Exercise & fitness

Nation fatigued by new energy crisis

Inadequate sleep, missed meals and a lack of exercise are sapping Australians of the energy needed for everyday activity and it’s impacting on productivity and the national economy, new research shows.

A recent survey of 1,200 people, conducted by University of Sydney’s Business School and Sydney-based human performance firm Energx, found on average, Australian women believed they had sufficient energy for themselves and important activities on just four out of every 10 days.

Men felt they had sufficient energy on just five of every 10 days.

How much exercise do you really need?

University researchers have drawn up a new set of guidelines aimed at Australians aged 60 and over, who have noticed changes in their memory and cognitive abilities.

Melbourne University’s Professor Nicola Lautenschlager said regular exercise has cognitive as well as physical benefits.

Prof. Lautenschlager said older people should, in consultation with their doctor, engage in:

Making Canberra’s suburbs more age-friendly

New paths and safe road crossings will make it easier for older people to move around the Canberra suburbs of Page and Hughes.

The improvements are part of the ACT Government’s Age Friendly Suburbs program, ACT Transport Minister Meegan Fitzharris said.

“The ACT Government is committed to promoting physical activity and wellbeing across the ACT and this includes improving access around our suburbs for people of all ages and abilities,” Ms Fitzharris said.

'Exergaming' may help Alzheimer's

A new study has found that exercising while playing video games may help people living with Alzheimer's.

Older people with mild cognitive impairment, which often occurs before dementia, showed better 'executive functions' after playing interactive games while riding exercise bikes - known as 'exergaming', the study by New York’s Union College shows.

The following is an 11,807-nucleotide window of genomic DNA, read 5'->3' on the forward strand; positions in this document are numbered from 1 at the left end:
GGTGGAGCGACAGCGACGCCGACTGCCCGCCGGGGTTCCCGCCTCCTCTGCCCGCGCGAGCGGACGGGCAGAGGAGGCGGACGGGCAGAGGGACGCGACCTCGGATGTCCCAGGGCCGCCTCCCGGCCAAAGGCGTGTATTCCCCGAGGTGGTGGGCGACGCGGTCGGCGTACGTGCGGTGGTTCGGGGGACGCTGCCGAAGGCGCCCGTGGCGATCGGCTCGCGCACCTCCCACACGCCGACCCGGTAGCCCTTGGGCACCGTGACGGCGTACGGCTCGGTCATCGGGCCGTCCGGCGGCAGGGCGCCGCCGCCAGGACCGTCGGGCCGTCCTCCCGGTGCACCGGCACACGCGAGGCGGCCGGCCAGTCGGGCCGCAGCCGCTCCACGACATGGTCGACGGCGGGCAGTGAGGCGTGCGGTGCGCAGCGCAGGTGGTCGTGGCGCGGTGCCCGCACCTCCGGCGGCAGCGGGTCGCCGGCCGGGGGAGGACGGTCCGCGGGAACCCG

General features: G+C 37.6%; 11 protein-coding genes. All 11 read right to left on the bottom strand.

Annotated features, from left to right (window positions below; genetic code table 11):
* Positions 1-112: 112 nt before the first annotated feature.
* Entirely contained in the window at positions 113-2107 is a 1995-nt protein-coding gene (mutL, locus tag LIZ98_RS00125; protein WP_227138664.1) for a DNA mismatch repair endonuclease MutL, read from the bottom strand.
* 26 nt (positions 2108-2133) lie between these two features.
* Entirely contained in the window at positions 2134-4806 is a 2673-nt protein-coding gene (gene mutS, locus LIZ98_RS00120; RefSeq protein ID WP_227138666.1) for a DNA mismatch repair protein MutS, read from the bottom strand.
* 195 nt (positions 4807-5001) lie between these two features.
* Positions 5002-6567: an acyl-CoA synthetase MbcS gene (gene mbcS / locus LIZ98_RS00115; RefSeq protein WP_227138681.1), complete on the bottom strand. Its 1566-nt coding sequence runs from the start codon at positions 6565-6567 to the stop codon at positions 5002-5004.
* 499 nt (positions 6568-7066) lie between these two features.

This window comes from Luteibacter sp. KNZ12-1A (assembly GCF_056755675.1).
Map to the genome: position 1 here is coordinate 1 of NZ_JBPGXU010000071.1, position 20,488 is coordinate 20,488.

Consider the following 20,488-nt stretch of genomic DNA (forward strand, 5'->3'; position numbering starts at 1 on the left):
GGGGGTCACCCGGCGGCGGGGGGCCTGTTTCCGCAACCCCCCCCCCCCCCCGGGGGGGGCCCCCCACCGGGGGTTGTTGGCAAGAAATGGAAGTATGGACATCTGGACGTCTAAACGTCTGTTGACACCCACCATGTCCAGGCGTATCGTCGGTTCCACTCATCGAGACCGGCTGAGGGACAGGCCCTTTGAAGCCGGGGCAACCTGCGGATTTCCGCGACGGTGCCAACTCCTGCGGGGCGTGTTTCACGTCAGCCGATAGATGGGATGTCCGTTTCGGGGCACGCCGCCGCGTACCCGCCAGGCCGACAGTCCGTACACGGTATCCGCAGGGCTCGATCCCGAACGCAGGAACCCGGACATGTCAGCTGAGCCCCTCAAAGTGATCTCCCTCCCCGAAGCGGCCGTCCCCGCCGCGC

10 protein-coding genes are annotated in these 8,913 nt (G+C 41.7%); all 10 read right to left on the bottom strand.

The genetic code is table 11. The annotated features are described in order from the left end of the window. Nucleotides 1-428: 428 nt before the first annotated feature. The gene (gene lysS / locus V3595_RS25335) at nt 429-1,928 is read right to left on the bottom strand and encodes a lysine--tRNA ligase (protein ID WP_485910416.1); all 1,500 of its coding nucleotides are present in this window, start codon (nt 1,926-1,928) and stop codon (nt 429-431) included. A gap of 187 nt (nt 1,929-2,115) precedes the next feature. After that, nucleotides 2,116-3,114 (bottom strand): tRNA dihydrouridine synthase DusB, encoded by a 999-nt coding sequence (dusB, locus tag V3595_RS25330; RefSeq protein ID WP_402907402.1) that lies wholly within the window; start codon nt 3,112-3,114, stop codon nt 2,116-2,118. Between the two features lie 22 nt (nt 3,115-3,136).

Executive functions enable people to multi-task, make decisions and recall memories.

Sitting less could boost business productivity, survey shows

A new survey shows sitting less and moving more throughout the day could increase business productivity.

Results of the survey conducted in Heart Week, which finished last Sunday, showed only 45 per of respondents believed they did enough physical activity to be healthy, with one third listing “lack of time” as a barrier to being physically active.

Move - for your heart’s sake

New research has shown nearly one in five Australian seniors believe they are too old for physical activity – but they were more likely to exercise if they had someone to do it with.

Marking Heart Week (29 April to 6 May 2018), a survey by the Heart Foundation revealed that seniors were less likely than younger Australians to be excited about getting active (29 per cent of seniors compared to 38 per cent of younger Australians).

But people of all ages were nearly twice as likely to be excited about getting active if they had someone to be active with.

Five healthy habits can add 10 years to your life

Maintaining five healthy habits can add a decade to your life expectancy, new research has found.

The new study, led by Harvard T.H. Chan School of Public Health, said eating a healthy diet, exercising regularly, keeping a healthy body weight, not drinking too much and not smoking in adulthood were the keys to a longer life.

Doctors urged to prescribe exercise

Doctors should be urging inactive patients to get some exercise and medicos could even include a written exercise prescription, the Heart Foundation said.

A recent research paper published in the Medical Journal of Australia said patient goals needed to be specific and their progress followed on a regular basis.

The paper recommended physicians apply a ‘5 As’ approach: ask, assess, advise, assist and arrange.

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